But the cuts were just the start of the problem. Benini’s tempi were strange and proved difficult for the singers. Often they were extremely slow, like in “Per noi tranquilo un porto,” where the tenors (across all the casts) were exposed in this high long legato fragment. At other times they were extremely fast, such as during the end of the Terzeto in Act two where the singers could barely articulate the words; it sounded more like Rossini than Bellini. The choir and soloists were usually behind the orchestra which suggested that either Benini changed the tempi constantly from performance to performance or his indications were not clear to any of the singers. In sum, Benini’s interpretation across several performances was sloppy at best and seemingly improvised at worst.
The production by Emiliio Sagi, Daniel Bianco and Pepa Ojanguren was meaningful and beautiful, something very rare to see these days .The team designed a common space marked by an inclined floor painted in blue, gray and white, simulating fog or clouds, and walls and a mirror ceiling which reflected the floor and what was happening on stage. It mostly shows a cold atmosphere, but there is even a snowed landscape at the back for the second act duet between Imogene and Ernesto. But this closed and somehow cold claustrophobic stage where the characters are enclosed, opens up at the end of the opera as the walls moved to the sides, increasing the size of the stage, creating a magnificent effect of devastation and isolation. Ojanguren’s costumes are timeless but always play up the contrasts between black and white.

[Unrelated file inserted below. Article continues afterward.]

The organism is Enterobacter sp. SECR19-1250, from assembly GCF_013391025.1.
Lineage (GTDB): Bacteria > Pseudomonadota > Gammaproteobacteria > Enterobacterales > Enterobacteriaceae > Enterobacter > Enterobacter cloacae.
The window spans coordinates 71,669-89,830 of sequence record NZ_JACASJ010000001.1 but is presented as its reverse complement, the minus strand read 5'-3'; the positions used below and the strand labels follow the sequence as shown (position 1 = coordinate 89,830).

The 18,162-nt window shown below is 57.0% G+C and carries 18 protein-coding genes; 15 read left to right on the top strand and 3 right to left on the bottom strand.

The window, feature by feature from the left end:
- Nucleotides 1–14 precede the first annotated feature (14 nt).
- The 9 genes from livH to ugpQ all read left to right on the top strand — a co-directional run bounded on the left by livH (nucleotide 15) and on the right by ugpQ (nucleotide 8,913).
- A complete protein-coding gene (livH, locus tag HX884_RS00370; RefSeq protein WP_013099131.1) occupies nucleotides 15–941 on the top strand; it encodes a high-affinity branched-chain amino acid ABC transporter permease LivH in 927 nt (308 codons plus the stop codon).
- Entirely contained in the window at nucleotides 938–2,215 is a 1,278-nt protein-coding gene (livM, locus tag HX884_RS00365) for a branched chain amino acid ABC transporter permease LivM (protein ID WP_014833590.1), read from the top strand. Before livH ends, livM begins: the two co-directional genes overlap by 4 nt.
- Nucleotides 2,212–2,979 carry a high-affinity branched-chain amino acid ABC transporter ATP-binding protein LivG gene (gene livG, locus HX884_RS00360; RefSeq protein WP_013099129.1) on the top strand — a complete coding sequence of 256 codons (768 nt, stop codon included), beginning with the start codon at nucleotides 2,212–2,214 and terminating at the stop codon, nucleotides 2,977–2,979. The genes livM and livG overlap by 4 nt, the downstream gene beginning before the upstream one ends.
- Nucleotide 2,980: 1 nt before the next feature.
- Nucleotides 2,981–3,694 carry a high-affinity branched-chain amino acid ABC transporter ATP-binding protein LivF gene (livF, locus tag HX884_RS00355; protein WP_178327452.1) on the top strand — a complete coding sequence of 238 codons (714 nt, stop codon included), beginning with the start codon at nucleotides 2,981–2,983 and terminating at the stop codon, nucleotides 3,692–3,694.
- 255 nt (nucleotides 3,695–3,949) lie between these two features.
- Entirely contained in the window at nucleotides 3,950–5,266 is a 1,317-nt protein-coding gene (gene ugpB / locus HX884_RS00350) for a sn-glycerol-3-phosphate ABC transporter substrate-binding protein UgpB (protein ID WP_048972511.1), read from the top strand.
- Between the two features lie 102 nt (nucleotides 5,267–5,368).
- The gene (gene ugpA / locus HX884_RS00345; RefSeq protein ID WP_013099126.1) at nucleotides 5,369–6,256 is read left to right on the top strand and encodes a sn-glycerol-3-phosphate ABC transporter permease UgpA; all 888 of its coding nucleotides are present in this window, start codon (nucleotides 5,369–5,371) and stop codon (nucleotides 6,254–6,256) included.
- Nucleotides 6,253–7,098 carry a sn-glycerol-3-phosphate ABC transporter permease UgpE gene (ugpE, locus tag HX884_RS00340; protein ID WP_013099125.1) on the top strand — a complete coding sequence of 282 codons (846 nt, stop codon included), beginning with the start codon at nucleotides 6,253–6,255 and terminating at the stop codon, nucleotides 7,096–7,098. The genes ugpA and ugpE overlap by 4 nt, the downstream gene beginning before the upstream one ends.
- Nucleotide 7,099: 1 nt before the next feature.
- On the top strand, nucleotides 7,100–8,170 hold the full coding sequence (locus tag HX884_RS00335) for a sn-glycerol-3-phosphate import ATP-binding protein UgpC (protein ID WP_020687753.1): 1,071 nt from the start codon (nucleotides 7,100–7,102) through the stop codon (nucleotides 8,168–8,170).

Emilio Sagi uses this suggestive cold and morbid set to give a modern meaning to such a Romantic gothic plot, where the passions of the main characters are exacerbated and exaggerated. His artistry showed a clever use of the chorus, creating contrast between the stillness and rightness of the court scenes with the wild and vivid Pirates’ chorus. The audience rewarded their work on the opening night with enthusiastic applause, something quite strange for Madrid’s conservative audience; the Madrid aficionados generally show disapproval of modern stagings.
Ultimately this was a deficient musical presentation of Bellini’s rare third opera which was saved thanks to the extraordinary voices of Auyanet and Albelo and a beautifully inspired and well-directed stage production.